Pope Francis responded at great length to questions from Eugenio Scalfari, the former editor of the Italian newspaper La Repubblica, in a letter published Wednesday. In it, he said that non-believers must "obey their conscience," because "God forgives those who obey their conscience."
The carefully-worded letter, which stretched over four full printed pages, stopped short of declaring that atheists and agnostics get into Heaven, but did suggest that "our actions" ("nostro agire") can be good or bad even outside of the framework of the Church.
However, he did not, as the Telegraph reported, actually say that "mercy of God has no limits" in a manner that "encompassed even non-believers." He wrote instead that "God's mercy has no limits if you got to Him with a sincere and contrite heart" ("la misericordia di Dio non ha limiti se ci si rivolge a lui con cuore sincero e contrito"). Non-believers, the Pope asserts, can live good lives if they perform good actions.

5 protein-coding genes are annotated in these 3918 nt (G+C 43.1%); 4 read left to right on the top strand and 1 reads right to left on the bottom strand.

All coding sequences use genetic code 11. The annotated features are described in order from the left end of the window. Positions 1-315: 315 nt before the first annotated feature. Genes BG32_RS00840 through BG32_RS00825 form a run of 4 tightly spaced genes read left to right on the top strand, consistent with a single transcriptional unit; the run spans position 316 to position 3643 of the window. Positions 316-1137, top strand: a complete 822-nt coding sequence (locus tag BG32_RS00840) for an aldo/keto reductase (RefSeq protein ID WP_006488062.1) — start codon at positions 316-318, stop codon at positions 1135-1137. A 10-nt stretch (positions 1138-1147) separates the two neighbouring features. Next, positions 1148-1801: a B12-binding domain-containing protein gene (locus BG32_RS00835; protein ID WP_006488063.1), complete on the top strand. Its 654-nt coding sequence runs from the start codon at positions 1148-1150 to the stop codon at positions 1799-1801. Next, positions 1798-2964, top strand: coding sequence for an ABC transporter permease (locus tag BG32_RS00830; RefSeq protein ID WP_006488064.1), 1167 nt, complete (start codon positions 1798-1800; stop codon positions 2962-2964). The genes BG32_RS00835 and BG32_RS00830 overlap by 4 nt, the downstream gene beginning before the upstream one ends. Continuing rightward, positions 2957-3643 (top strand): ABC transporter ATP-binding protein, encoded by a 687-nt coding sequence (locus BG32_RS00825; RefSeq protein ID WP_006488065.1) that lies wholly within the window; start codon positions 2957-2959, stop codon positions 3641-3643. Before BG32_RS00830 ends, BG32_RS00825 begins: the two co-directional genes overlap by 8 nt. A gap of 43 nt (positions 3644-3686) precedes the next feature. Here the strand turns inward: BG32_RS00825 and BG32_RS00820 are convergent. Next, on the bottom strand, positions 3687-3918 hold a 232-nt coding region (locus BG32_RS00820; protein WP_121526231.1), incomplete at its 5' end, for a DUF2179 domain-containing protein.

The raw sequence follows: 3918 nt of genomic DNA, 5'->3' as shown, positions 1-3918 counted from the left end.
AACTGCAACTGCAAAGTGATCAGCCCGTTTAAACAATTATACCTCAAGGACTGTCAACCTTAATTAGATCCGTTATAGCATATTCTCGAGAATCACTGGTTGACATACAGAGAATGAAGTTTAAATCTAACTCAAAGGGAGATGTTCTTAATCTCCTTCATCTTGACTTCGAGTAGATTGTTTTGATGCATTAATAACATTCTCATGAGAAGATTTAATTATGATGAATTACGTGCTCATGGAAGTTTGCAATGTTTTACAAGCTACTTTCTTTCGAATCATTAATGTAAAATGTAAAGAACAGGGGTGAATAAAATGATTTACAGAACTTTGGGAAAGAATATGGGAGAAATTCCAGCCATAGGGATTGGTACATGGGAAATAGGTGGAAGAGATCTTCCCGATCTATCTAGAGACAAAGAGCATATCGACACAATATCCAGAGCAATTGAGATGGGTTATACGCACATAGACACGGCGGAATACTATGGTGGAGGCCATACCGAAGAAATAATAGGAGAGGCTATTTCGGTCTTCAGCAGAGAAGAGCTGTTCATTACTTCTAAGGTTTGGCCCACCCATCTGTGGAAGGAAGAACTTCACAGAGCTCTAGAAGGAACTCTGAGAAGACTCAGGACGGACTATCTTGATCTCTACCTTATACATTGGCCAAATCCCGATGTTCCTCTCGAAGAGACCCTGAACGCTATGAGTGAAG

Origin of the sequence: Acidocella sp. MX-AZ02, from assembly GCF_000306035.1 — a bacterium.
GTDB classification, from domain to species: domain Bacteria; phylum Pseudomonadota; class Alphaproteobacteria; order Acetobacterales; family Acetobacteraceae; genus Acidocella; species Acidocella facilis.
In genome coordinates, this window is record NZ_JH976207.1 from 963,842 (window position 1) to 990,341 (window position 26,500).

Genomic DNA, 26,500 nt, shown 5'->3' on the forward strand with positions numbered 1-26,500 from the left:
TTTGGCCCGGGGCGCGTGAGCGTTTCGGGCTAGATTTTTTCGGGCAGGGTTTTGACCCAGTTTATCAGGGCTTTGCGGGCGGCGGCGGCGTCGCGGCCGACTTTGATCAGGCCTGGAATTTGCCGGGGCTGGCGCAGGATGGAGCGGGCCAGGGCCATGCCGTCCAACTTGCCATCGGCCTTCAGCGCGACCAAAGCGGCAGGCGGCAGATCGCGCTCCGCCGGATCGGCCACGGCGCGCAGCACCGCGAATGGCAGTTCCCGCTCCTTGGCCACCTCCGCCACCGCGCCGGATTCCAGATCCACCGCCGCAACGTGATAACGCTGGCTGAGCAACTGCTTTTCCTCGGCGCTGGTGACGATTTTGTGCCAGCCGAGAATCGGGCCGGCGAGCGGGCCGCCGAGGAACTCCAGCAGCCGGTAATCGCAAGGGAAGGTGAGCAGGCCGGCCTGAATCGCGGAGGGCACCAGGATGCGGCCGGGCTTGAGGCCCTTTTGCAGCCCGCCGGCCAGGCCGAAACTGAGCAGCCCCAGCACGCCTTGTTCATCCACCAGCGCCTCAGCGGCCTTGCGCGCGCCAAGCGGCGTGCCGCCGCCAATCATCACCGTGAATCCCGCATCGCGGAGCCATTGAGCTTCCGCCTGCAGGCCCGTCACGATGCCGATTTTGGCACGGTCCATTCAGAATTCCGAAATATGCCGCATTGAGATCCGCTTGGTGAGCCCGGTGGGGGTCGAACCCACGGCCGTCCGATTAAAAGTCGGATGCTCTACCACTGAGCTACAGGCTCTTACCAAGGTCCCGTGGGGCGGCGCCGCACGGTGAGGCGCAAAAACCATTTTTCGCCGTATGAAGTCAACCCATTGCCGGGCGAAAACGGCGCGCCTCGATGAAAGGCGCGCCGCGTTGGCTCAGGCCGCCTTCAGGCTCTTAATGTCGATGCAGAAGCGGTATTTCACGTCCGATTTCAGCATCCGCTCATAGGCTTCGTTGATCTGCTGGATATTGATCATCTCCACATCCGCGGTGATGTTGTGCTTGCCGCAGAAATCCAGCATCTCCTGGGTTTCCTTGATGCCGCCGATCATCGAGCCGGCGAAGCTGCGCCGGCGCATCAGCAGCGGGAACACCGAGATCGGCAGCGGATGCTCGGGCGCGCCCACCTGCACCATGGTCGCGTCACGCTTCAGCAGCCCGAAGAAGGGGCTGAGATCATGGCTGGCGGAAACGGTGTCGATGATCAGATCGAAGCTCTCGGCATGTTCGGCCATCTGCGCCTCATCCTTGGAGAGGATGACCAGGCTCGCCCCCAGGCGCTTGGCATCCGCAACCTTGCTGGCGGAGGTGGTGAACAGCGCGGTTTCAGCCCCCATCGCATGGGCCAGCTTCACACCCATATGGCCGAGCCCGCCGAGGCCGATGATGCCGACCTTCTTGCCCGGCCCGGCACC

But the fact that the Pope is addressing atheist and agnostic critics with seriousness, in "a peaceful and constructive dialogue" ("dialogo sereno e costruttivo") is noteworthy in itself, as it represents a small, but significant, break from his predecessors.
He's attempting to strike a more inclusive tone, as when he reached out to LGBT people of faith after returning from Brazil, saying "[i]f someone is gay, who searches for the Lord and has goodwill, who am I to judge?"
["Pope Francis holds a press conference aboard the flight back to Italy from Rio de Janeiro" via AFP]